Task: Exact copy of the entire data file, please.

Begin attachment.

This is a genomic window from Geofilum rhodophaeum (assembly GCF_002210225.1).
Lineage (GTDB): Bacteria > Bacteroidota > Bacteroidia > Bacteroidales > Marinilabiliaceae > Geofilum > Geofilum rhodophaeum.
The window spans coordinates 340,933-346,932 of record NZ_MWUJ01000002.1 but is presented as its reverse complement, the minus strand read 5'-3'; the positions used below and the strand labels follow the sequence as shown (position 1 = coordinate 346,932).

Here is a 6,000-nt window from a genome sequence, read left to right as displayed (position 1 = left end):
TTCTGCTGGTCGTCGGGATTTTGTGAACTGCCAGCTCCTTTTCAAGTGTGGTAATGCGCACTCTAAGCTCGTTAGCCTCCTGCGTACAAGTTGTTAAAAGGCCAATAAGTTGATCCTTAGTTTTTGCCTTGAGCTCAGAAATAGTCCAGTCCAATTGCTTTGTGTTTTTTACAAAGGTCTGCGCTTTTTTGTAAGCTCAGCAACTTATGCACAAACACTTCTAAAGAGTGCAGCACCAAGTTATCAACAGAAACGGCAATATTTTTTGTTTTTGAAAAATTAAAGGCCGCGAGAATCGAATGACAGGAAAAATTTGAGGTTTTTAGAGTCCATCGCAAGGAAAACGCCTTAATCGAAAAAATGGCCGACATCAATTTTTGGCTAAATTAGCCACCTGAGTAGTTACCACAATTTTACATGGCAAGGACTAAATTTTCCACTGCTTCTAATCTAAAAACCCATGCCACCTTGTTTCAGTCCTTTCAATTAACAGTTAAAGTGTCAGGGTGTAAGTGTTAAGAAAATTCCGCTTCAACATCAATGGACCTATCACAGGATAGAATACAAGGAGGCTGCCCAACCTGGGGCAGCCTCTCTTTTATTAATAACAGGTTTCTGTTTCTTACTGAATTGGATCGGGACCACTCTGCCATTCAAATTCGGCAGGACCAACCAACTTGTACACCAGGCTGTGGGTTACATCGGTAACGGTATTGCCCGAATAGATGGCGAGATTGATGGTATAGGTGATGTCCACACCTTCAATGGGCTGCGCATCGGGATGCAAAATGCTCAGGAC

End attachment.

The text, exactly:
This is a genomic window from Geofilum rhodophaeum (assembly GCF_002210225.1).
Lineage (GTDB): Bacteria > Bacteroidota > Bacteroidia > Bacteroidales > Marinilabiliaceae > Geofilum > Geofilum rhodophaeum.
The window spans coordinates 340,933-346,932 of record NZ_MWUJ01000002.1 but is presented as its reverse complement, the minus strand read 5'-3'; the positions used below and the strand labels follow the sequence as shown (position 1 = coordinate 346,932).

Here is a 6,000-nt window from a genome sequence, read left to right as displayed (position 1 = left end):
TTCTGCTGGTCGTCGGGATTTTGTGAACTGCCAGCTCCTTTTCAAGTGTGGTAATGCGCACTCTAAGCTCGTTAGCCTCCTGCGTACAAGTTGTTAAAAGGCCAATAAGTTGATCCTTAGTTTTTGCCTTGAGCTCAGAAATAGTCCAGTCCAATTGCTTTGTGTTTTTTACAAAGGTCTGCGCTTTTTTGTAAGCTCAGCAACTTATGCACAAACACTTCTAAAGAGTGCAGCACCAAGTTATCAACAGAAACGGCAATATTTTTTGTTTTTGAAAAATTAAAGGCCGCGAGAATCGAATGACAGGAAAAATTTGAGGTTTTTAGAGTCCATCGCAAGGAAAACGCCTTAATCGAAAAAATGGCCGACATCAATTTTTGGCTAAATTAGCCACCTGAGTAGTTACCACAATTTTACATGGCAAGGACTAAATTTTCCACTGCTTCTAATCTAAAAACCCATGCCACCTTGTTTCAGTCCTTTCAATTAACAGTTAAAGTGTCAGGGTGTAAGTGTTAAGAAAATTCCGCTTCAACATCAATGGACCTATCACAGGATAGAATACAAGGAGGCTGCCCAACCTGGGGCAGCCTCTCTTTTATTAATAACAGGTTTCTGTTTCTTACTGAATTGGATCGGGACCACTCTGCCATTCAAATTCGGCAGGACCAACCAACTTGTACACCAGGCTGTGGGTTACATCGGTAACGGTATTGCCCGAATAGATGGCGAGATTGATGGTATAGGTGATGTCCACACCTTCAATGGGCTGCGCATCGGGATGCAAAATGCTCAGGAC